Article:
The Science of Nature

, 103:49 | Cite as

The vibrational signals that male fiddler crabs (Uca lactea) use to attract females into their burrows

  • Fumio TakeshitaEmail author
  • Minoru Murai
Original Paper


In some fiddler crab species, males emit vibrations from their burrows to mate-searching females after they have attracted a female to the burrow entrance using a waving display. Although the vibrations are considered acoustic signals to induce mating, it has not been demonstrated whether the vibrations attract the females into the burrow and, consequently, influence females’ mating decisions. We investigated the structures and patterns of the vibrations using a dummy female and demonstrated experimentally a female preference for male vibrations in Uca lactea in the field. The acoustic signals consisted of repetitions of pulses. The dominant frequency of the pulses decreased with male carapace width. The pulse length decreased slightly with an increasing number of vibrational repetitions, and the pulse interval increased with increasing repetitions. These factors imply that the vibrations convey information on male characteristics, such as body size and stamina. In the experiment on female mate choice, the females significantly preferred males with higher pulse repetition rates when they were positioned at the entrance of the burrow, indicating that the females use the male vibrational signals to decide whether to enter the burrow. However, females showed no preference for the vibrations once they were inside a burrow, i.e., whether they decided to copulate, suggesting that the vibrations do not independently affect a female’s final decision of mate choice. The vibrations inside the burrow might influence a female’s decision by interaction with other male traits such as the burrow structure.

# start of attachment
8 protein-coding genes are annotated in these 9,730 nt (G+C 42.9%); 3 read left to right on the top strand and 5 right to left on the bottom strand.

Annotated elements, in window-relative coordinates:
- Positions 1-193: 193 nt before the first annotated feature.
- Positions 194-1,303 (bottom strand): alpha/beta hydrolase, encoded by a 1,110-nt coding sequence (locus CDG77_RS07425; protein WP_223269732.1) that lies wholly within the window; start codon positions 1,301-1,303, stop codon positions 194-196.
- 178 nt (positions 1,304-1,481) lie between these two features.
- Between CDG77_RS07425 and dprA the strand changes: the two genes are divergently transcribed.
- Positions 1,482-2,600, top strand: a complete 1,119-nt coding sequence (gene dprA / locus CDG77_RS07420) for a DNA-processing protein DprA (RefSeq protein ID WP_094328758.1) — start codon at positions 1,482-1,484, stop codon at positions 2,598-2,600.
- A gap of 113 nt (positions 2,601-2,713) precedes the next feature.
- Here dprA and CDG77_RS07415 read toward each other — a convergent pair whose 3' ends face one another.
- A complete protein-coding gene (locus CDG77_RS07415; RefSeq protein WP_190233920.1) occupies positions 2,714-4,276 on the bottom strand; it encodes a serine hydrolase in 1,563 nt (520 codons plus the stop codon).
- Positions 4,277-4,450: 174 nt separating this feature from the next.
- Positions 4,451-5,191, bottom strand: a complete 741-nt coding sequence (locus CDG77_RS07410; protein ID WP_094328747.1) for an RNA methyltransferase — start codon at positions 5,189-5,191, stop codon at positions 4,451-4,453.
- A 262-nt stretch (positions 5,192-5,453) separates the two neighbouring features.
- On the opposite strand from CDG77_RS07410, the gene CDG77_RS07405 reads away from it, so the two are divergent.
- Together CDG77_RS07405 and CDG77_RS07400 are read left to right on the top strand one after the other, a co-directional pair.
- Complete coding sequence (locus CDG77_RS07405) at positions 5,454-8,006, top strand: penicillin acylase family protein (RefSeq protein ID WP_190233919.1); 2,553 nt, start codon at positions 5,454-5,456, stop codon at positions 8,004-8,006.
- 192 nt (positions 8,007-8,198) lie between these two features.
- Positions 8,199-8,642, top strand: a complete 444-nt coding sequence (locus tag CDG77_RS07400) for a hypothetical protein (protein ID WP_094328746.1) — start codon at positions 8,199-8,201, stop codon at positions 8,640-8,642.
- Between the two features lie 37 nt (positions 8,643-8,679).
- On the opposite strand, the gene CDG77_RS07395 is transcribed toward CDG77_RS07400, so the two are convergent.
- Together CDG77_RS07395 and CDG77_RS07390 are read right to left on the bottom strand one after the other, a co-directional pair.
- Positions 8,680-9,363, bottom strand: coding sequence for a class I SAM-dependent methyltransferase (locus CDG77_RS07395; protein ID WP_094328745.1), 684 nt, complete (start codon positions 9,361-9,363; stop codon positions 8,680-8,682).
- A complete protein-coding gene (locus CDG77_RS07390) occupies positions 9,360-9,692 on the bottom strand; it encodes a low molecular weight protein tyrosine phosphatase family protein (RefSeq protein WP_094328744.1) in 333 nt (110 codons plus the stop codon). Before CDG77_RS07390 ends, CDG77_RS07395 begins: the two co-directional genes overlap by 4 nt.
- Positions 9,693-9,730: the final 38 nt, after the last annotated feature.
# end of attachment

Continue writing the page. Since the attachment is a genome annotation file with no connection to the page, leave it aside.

Acoustic signal Communication Courtship Female mate choice Uca lactea 



We are grateful to Y. Henmi and T. Watanabe for their valuable input. K. Takahashi and R.C. Lombardo provided useful comments on a draft version of the manuscript. We also thank Sven Thatje and three anonymous reviewers for their helpful comments. This study was supported by a Grant-in-Aid for Young Scientists (B) (KAKENHI) from the Japan Society for the Promotion of Science to FT.

Supplementary material

114_2016_1371_MOESM1_ESM.mpg (1.7 mb)
ESM 1 Courtship vibrations in male U. lactea. The vibrations were recorded using a contact microphone set behind a male semidome and were elicited using a dummy female model. The video was recorded using a digital single-lens reflex camera (Nikon D5000, Nikon Imaging Japan Inc., Japan) with zoom lens (Tamron XR Di II LD Aspherical MACRO, Tamron Co., Ltd., Japan). The vibrations were recorded separately from the video and subsequently combined with the video using a personal computer. (MPG 1716 kb)


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Copyright information

© Springer-Verlag Berlin Heidelberg 2016

Authors and Affiliations

  1. 1.Graduate School of Fisheries Science and Environmental StudiesNagasaki UniversityNagasakiJapan
  2. 2.Tropical Biosphere Research CenterUniversity of the RyukyuOkinawaJapan

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